Connie Brockway sweeps readers back to the rough beauty of Regency-era Scotland and into the scintillating, passionate, and surprising love story of a mysterious Highlander and the woman he is pledged to protect.
Desperate to keep her two sisters and herself from the poorhouse, Kate Nash Blackburn embarks upon a journey to northern Scotland, where she hopes to gain the gratitude and patronage of a wealthy marquis. When fate maroons her at a tavern full of ruffians, a brawny Highland soldier comes to her rescue. It's Kit MacNeill, the man whose pledge to her family has haunted her for years. When he offers to escort Kate through the treacherous Highlands to Castle Parnell, she accepts even though her instincts warn her against trusting this rough and dangerous man. But soon Kate is startled by the Highlander's cultured speech and courtly manners. Who is this man of contradictions, shaped by a shadowy past, who fiercely wards off an attempt on her life, whose broad shoulders beckon her touch, and in whose arms she comes fully alive?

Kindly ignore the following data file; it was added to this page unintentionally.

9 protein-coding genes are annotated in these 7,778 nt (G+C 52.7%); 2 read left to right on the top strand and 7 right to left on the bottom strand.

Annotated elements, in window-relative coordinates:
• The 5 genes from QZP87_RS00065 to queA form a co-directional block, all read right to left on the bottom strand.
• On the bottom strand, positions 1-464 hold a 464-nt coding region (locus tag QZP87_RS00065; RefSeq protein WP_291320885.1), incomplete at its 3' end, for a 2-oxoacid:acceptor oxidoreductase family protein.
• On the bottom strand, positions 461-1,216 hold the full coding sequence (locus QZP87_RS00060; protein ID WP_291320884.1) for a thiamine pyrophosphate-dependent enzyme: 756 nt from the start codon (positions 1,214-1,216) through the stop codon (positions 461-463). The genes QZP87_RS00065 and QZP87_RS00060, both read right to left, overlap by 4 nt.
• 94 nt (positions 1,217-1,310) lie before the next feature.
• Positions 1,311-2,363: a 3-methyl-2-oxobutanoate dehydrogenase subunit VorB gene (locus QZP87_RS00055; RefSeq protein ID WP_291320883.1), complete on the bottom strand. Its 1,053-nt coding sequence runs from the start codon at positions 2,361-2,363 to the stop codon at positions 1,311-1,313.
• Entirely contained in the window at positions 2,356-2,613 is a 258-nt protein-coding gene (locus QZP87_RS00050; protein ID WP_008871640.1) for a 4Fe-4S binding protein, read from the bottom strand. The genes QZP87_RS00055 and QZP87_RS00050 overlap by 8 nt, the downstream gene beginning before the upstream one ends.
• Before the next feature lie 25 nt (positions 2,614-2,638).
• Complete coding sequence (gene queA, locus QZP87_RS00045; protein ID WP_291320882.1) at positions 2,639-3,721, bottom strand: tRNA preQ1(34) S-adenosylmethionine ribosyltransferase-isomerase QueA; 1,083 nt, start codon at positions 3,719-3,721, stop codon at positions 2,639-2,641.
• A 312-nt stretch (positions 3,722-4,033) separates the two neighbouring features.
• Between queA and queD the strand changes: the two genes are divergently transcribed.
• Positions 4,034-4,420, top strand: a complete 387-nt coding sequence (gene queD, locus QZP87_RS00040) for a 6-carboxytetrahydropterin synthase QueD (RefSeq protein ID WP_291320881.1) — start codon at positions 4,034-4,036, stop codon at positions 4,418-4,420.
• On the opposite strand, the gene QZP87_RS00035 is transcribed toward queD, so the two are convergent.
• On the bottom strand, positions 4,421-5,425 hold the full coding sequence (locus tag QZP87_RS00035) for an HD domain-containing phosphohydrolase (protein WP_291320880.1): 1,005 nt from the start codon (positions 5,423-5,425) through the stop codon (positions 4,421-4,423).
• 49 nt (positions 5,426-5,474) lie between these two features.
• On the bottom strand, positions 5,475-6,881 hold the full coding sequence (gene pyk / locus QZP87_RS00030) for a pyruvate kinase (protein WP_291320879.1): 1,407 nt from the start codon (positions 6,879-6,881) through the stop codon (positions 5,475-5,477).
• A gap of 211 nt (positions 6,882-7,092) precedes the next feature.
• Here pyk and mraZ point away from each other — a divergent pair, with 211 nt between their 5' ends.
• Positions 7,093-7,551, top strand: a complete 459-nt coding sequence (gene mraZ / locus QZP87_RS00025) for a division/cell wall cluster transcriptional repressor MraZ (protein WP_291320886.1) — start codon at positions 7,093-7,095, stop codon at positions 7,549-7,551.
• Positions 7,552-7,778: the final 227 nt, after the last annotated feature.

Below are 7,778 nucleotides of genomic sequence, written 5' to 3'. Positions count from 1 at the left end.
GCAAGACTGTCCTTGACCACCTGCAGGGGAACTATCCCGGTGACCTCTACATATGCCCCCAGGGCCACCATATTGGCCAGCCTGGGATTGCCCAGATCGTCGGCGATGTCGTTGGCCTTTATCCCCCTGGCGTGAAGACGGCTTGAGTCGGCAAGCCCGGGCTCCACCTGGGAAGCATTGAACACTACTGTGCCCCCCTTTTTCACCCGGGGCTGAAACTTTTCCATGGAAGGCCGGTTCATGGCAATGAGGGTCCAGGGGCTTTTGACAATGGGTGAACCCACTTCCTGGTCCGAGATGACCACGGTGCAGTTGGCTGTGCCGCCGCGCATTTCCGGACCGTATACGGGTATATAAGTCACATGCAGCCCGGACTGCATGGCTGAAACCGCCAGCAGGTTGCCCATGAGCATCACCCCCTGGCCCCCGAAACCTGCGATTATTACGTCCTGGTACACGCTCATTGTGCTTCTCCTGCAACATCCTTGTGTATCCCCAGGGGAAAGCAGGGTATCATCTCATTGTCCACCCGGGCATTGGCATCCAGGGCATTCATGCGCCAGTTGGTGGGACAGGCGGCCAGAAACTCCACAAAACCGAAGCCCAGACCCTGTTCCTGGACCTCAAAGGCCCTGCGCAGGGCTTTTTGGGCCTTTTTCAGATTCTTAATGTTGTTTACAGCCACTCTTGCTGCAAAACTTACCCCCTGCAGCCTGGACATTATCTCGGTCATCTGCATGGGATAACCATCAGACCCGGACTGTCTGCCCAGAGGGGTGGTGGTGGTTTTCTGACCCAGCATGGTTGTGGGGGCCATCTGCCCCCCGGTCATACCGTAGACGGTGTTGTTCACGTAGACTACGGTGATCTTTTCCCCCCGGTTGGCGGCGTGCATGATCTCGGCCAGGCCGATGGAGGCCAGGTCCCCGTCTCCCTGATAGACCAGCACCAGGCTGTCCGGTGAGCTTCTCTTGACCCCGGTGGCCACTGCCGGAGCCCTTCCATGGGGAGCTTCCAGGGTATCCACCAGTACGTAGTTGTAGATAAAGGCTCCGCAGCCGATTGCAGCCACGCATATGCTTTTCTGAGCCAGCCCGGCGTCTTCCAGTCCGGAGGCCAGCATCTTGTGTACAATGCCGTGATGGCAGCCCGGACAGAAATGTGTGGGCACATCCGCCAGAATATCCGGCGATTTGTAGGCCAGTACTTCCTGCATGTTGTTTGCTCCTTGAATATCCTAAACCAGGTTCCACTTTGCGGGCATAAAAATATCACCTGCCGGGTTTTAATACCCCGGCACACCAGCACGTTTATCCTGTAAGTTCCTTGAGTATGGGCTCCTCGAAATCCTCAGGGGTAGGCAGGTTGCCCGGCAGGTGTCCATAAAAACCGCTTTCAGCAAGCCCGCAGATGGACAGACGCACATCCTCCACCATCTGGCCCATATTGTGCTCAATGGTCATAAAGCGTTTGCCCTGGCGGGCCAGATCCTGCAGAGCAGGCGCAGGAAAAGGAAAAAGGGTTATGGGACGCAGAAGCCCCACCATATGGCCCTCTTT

The first volume in Brockway's new Rose Hunters trilogy, set in the early 19th century, spotlights Christian "Kit" MacNeill, a Scottish warrior of uncertain parentage who was trained in both the martial arts and the art of caring for roses. Kit meets Kate Blackburn when he and his two companions come to offer her family a pledge of service. The men feel obligated to Kate's father, who died rescuing them from a French prison, but Kate insists she has no need of a "hero." Three years later, when Kate is stranded en route to Scotland, MacNeill mysteriously appears to fulfill his oath. As the two make the difficult trek to Castle Parnell, where Kate hopes to appeal to a relative for financial support, the attraction between them simmers, but Kit remains keenly aware of his lower stature and his inability to provide Kate with a comfortable life. The one thing he can offer her is protection, which she discovers she needs when they reach Castle Parnell and find it seething with sinister plots involving murder and betrayal. Brockway (Bridal Favors, etc.) vividly describes the beauty of the Scottish landscape, establishing a strong sense of place. Although she tends to overstate Kit's masculinity, her dynamic characters and her ability to pull readers into the story through sensory details make this a well-crafted, engaging read.